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The Beginning of St Paul’s Anglican Church, Kabete, Kenya
By Daniel Karanja
The process of acquisition of land by missionaries and settlers during the early days of British colonialism in Kenya is rarely clear. This is because these events took place before formal procedures, (as recognized by the government) for land transfers had been put in place. In most cases, the information available today is sketchy and vague at best. But in the case of St. Paul’s Anglican church at Kabete, there are fairly detailed accounts of how the land it sits on was acquired in 1901. The following information is gathered from three separate and first hand sources.
In 1900, the missionary Rev A.W. McGregor was sent to start the first Anglican missionary station in the mainland of Kenya. Before then, there had been many missionary settlements from many denominations, near the coast and also in Uganda but not in the vast region in between. Instructions to McGregor were to start working in Kikuyu land and much of the details were left to him. The work of this missionary and his successor, Canon Harry Leakey, is important. For now however, we shall concentrate on his involvement in the acquisition of the land where the church established the first station in the Kenyan interior.
Rev. McGregor arrived at the vicinity of Kabete in 1900. At the time, that was not the name of the location. As part of his responsibilities of establishing the CMS station, he spent a number of months looking for the most suitable permanent location. This search and the decision making process is fortunately documented in a number of letters that Rev. McGregor wrote at the time to his Bishop in Mombasa.
Initially, he considered purchasing Fort Smith from the colonial government which had been falling into disuse because of the establishment of a railway station at Nairobi. In the end, it came to a decision between Fort Smith and a different location at what later became known as Kabete. From reading Rev. McGregor’s letters, it is implied that he decided against Fort Smith simply because Kabete had far more advantages.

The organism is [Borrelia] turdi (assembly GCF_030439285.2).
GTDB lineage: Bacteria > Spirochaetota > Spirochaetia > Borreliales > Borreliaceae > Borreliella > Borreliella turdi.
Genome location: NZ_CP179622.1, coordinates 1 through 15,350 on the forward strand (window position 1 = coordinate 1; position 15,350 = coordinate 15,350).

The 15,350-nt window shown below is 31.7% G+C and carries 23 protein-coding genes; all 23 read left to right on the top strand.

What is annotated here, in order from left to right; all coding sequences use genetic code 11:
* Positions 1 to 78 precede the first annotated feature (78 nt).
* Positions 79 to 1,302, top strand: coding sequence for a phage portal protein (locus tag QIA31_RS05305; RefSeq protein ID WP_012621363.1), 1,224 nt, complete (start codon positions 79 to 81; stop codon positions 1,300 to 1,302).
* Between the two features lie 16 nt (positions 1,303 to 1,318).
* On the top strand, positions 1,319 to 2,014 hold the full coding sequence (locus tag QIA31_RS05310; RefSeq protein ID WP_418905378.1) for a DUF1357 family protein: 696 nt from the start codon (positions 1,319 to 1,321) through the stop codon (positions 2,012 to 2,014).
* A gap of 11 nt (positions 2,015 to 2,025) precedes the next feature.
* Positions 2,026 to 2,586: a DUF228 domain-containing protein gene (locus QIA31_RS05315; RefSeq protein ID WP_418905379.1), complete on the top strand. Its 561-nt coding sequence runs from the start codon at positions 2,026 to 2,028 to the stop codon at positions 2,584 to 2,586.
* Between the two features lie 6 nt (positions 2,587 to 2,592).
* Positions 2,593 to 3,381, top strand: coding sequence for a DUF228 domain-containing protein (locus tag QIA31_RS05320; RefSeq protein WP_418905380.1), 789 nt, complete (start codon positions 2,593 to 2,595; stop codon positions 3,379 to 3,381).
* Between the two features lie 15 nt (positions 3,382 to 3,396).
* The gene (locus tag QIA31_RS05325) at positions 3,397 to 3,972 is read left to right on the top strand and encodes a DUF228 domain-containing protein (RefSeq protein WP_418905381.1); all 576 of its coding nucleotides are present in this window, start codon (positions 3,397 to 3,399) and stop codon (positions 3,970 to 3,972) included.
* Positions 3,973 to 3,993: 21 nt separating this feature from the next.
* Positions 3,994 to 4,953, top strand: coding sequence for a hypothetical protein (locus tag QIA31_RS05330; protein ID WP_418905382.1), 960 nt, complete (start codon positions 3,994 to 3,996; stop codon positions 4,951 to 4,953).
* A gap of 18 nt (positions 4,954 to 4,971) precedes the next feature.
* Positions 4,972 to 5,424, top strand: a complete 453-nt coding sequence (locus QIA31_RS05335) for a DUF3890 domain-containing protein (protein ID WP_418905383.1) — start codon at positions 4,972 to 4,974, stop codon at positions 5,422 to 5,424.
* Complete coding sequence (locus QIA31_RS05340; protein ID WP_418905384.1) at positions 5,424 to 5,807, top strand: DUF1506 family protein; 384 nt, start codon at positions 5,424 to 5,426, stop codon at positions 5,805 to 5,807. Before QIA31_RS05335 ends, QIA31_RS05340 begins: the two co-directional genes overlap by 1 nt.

In a letter dated May 27, 1901, McGregor summarized the various disadvantages of each site. He like the site at Kabete because, it had “a perfect … panorama all around”, a “constant water supply” and was in the middle of a large population. The other reasons he found Kabete favorable was that the people around there were “very friendly and wishing to have us around”. So, this was a “splendid field for evangelizing”. For these reasons and others, McGregor selected Kabete.
By May of 1901, the missionary wrote that he had already been in negotiation with the seller of the Kabete land and he expected to pay about 40 goats for the 80 acres. According to Cannon Harry Leakey who was not present but was to arrive soon after, the seller was a certain Chege wa Muthemba, the size of the land was less than 20 acres and was sold for 45 sheep and goats. Leakey also stated, in evidence submitted to the Morris Carter Land Commission in the early 1930’s, that Kinyanjui Gathirimu was a witness to the land transaction and that the purchase of Fort Smith was made impossible by the government which decided not to sell it.
There is yet another telling of the story which was recorded in 1936 by Louis Leakey, the archeologist and son to Canon Harry Leakey. While gathering the history of the Southern Kikuyu, Louis Leakey interviewed an elderly man called Kabetu wa Waweru who was familiar with the early history of St. Paul’s church. According to Kabetu, Rev. McGregor bought the land from Chege Kanyi and the seller consulted Kabetu’s family before agreeing to the sale. Kabetu also stated that the land was sold for 43 goats and sheep.
The different accounts are in general agreement on a number of areas. The purchaser was Rev. McGregor, the purchase was in 1901, the seller was called Chege and the sale price was somewhere between 43-45 goats and sheep. Lastly, the size of the land sold was approximately between 20-80 acres.
The wide variance in the land size as mentioned in the proceeding narratives, is possible to understand when one looks at the other early land acquisitions by settlers and missionaries. The initial negotiations were for land that was not demarcated with exactness. To complicate matters further, after the initial purchases, the buyers used various means to expand their land size and sometimes these expansions were considerable and hotly disputed. A good case study of these problems is that of the location where the CSM acquired land at Thogoto near Kikuyu shopping center, Kiambu County. But that is a story for another day.